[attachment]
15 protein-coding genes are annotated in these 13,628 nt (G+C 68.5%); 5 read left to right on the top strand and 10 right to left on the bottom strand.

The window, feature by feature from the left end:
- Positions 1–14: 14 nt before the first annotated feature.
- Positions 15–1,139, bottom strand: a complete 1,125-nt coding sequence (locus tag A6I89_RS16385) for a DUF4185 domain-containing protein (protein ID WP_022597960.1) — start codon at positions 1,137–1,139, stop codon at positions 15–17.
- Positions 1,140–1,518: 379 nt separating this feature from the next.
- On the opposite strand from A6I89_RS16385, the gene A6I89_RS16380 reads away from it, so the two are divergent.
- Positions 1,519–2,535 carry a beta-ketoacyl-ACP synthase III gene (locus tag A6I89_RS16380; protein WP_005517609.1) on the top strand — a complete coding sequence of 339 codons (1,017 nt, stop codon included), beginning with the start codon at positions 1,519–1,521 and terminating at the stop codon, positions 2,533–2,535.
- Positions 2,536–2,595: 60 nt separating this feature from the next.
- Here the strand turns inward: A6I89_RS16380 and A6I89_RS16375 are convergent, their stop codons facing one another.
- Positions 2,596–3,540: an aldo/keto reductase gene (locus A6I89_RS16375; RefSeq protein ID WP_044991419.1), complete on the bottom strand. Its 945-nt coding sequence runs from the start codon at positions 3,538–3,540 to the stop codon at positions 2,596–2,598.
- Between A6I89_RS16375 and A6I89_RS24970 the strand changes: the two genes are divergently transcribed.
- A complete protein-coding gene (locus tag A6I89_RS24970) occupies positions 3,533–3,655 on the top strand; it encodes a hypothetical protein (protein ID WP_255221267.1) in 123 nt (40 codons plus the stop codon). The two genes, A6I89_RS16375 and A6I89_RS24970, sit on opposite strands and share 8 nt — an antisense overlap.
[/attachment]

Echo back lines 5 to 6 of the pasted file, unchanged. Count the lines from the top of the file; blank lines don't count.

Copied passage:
- Positions 1,140–1,518: 379 nt separating this feature from the next.
- On the opposite strand from A6I89_RS16385, the gene A6I89_RS16380 reads away from it, so the two are divergent.